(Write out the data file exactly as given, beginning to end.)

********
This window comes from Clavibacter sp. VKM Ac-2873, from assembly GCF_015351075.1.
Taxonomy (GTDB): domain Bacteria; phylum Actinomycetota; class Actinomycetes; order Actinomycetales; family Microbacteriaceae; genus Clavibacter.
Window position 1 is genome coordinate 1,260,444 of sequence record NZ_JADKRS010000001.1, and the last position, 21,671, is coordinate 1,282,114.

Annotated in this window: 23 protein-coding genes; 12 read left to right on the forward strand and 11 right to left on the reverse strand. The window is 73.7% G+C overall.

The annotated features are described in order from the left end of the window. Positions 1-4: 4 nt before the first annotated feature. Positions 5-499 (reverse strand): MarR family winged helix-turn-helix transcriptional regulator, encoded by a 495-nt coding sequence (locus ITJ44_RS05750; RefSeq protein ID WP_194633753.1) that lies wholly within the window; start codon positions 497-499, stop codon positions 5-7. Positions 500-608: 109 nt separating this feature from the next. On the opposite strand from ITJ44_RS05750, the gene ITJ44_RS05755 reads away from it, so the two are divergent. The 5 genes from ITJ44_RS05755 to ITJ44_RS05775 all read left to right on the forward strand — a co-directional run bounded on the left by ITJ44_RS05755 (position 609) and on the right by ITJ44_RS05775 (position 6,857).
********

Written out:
This window comes from Clavibacter sp. VKM Ac-2873, from assembly GCF_015351075.1.
Taxonomy (GTDB): domain Bacteria; phylum Actinomycetota; class Actinomycetes; order Actinomycetales; family Microbacteriaceae; genus Clavibacter.
Window position 1 is genome coordinate 1,260,444 of sequence record NZ_JADKRS010000001.1, and the last position, 21,671, is coordinate 1,282,114.

Annotated in this window: 23 protein-coding genes; 12 read left to right on the forward strand and 11 right to left on the reverse strand. The window is 73.7% G+C overall.

The annotated features are described in order from the left end of the window. Positions 1-4: 4 nt before the first annotated feature. Positions 5-499 (reverse strand): MarR family winged helix-turn-helix transcriptional regulator, encoded by a 495-nt coding sequence (locus ITJ44_RS05750; RefSeq protein ID WP_194633753.1) that lies wholly within the window; start codon positions 497-499, stop codon positions 5-7. Positions 500-608: 109 nt separating this feature from the next. On the opposite strand from ITJ44_RS05750, the gene ITJ44_RS05755 reads away from it, so the two are divergent. The 5 genes from ITJ44_RS05755 to ITJ44_RS05775 all read left to right on the forward strand — a co-directional run bounded on the left by ITJ44_RS05755 (position 609) and on the right by ITJ44_RS05775 (position 6,857).